Centennial Day of Service Approaches

Students from all three divisions commit to a day of service across Dallas 

Source: Hockaday Community Service Department. Graphic by Sydney Yonack
Source: Hockaday Community Service Department. Graphic by Sydney Yonack

In appreciation of being a part of the Dallas community for the past 100 years, Hockaday will participate in the Centennial Day of Service on Nov. 13. Six thousand hours have been pledged.

The entire community, including parents, teachers and alumnae will join together to serve the Dallas community by participating in various projects designed to help partner agencies and make a positive impact on the Dallas community.

“Hockaday thinks it is so important to give back to the community, and our efforts make such a great impact on our community,” Director of Service Learning Laura Day said.

Executive Director of Jubilee Park and Community Center Ben Leal said that Hockaday’s service definitely makes an impact on the organization. “The support we receive from The Hockaday School is an invaluable resource to those we serve,” he said. “The key to ending the cycle of poverty is education, and with The Hockaday School’s support, we are improving lives and strength- ening our community.”

Hockaday’s Day of Service concept began with the idea that the school needed to do something unexpected. “Not many schools participate in a day of giving back to the community, so [the Community Service Board] thought that it would be a great idea,” Community Service Board Chair senior Lucy Wilson said.

The morning of Nov. 13, after a short 8 a.m. advisory meeting, the entire Hockaday community will head to an all-school gathering on Graduation Terrace for the community service kick-off, where the centennial aspect of community service will be presented and the day’s projects will be introduced. Following this assembly, girls from fourth through twelfth grades will travel, by advisories, to various locations across the Dallas area. Hockaday will provide transportation to the agencies and boxed lunches at each of the organizations. The activity is required for all students.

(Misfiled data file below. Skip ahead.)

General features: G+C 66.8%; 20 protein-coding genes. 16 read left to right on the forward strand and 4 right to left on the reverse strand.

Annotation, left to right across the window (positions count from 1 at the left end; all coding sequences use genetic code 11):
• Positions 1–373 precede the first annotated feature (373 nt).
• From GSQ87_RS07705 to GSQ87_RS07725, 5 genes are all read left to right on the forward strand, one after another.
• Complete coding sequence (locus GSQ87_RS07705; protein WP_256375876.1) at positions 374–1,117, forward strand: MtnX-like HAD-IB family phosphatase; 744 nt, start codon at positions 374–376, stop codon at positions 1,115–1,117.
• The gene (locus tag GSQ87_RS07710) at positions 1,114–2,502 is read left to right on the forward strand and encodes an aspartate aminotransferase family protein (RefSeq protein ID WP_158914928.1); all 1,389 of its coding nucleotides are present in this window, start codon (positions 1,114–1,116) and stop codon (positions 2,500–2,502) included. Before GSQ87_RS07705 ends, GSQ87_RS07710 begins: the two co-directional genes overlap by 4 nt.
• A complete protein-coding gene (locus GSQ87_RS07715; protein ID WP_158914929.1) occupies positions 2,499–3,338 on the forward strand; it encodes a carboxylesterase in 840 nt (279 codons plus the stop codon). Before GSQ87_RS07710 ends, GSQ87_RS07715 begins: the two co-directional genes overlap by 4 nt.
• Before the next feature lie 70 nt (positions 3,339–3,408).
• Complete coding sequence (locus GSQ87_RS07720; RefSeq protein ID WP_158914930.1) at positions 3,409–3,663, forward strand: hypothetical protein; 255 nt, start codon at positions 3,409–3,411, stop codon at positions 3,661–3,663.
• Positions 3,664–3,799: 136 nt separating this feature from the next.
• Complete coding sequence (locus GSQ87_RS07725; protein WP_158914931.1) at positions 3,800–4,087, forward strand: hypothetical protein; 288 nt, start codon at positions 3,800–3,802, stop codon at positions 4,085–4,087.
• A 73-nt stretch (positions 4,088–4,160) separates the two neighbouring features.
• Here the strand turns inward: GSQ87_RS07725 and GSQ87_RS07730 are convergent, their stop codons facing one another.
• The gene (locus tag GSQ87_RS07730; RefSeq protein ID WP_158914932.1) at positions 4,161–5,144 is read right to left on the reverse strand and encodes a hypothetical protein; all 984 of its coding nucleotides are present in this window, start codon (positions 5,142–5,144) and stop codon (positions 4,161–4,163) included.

Each advisory will be assigned to volunteer with an organization for either a full or half day, helping to complete various assignments.

Some of the jobs off-campus include bagging food at the North Texas Food Bank, making angels for the Salvation Army’s angel trees, which aid needy children in celebrating the holiday season and making blankets for Jubilee’s residents.

Girls who are serving for half a day off-campus will return to school and participate in activities with six organizations. Agencies will set up booths in the gym with various service-related activities that everyone can participate in.

Pre-K thru third grades will stay on campus but contribute by participating in multiple activities based on each grade’s theme, such as making placemats for the cafeterias of homeless shelters.

“We want to help spark girls’ interest in community involvement,” Wilson said .

The Centennial Day of Service co-chairs are Lisa Hurst 84’ and Karen Pollock ’84.

 Hockaday alumnae nationwide areparticipating in efforts to support and serve our community. Some of the projects include a canned food drive in San Francisco, Calif. and a holiday item drive in Austin, Texas. “The goal of these events is to contribute to and inspire posi- tive change in these communities,” said Priss Benbow ‘79, Centennial Vice Chair for Out of Town Alumnae.

For Upper School students, the hours spent at the organizations will count towards the community service hours required of each student. After helping agencies around the Dallas metropolitan area, girls will return at around 3 p.m. The next day, in advisory, there will be a reflection about the importance of giving.

The Hockaday community will wear specially designed T- shirts funded by Medical City Hospital.

Even though this event was centered on the community service aspect of the centennial, “Hockaday hopes to continue with this program in the future,” Wilson said, because it is important to be an active part of the Dallas community.

– Vivian Armitage